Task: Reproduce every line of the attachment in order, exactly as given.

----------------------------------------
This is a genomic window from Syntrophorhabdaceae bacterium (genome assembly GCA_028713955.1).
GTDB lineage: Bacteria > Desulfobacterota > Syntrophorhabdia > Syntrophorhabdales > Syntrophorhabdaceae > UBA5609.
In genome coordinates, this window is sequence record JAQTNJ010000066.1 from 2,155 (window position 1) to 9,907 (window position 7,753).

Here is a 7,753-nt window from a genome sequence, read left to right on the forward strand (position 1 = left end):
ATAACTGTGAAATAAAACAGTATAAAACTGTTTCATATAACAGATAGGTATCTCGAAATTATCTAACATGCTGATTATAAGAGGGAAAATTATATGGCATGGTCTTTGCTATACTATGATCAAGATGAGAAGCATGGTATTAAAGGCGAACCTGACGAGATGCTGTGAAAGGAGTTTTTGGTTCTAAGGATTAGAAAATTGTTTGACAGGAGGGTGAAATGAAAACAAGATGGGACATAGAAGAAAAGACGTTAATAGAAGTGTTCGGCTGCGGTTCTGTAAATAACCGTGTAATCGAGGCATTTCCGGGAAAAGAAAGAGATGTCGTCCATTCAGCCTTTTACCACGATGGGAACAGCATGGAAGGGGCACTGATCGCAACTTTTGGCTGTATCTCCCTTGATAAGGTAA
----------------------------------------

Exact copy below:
This is a genomic window from Syntrophorhabdaceae bacterium (genome assembly GCA_028713955.1).
GTDB lineage: Bacteria > Desulfobacterota > Syntrophorhabdia > Syntrophorhabdales > Syntrophorhabdaceae > UBA5609.
In genome coordinates, this window is sequence record JAQTNJ010000066.1 from 2,155 (window position 1) to 9,907 (window position 7,753).

Here is a 7,753-nt window from a genome sequence, read left to right on the forward strand (position 1 = left end):
ATAACTGTGAAATAAAACAGTATAAAACTGTTTCATATAACAGATAGGTATCTCGAAATTATCTAACATGCTGATTATAAGAGGGAAAATTATATGGCATGGTCTTTGCTATACTATGATCAAGATGAGAAGCATGGTATTAAAGGCGAACCTGACGAGATGCTGTGAAAGGAGTTTTTGGTTCTAAGGATTAGAAAATTGTTTGACAGGAGGGTGAAATGAAAACAAGATGGGACATAGAAGAAAAGACGTTAATAGAAGTGTTCGGCTGCGGTTCTGTAAATAACCGTGTAATCGAGGCATTTCCGGGAAAAGAAAGAGATGTCGTCCATTCAGCCTTTTACCACGATGGGAACAGCATGGAAGGGGCACTGATCGCAACTTTTGGCTGTATCTCCCTTGATAAGGTAA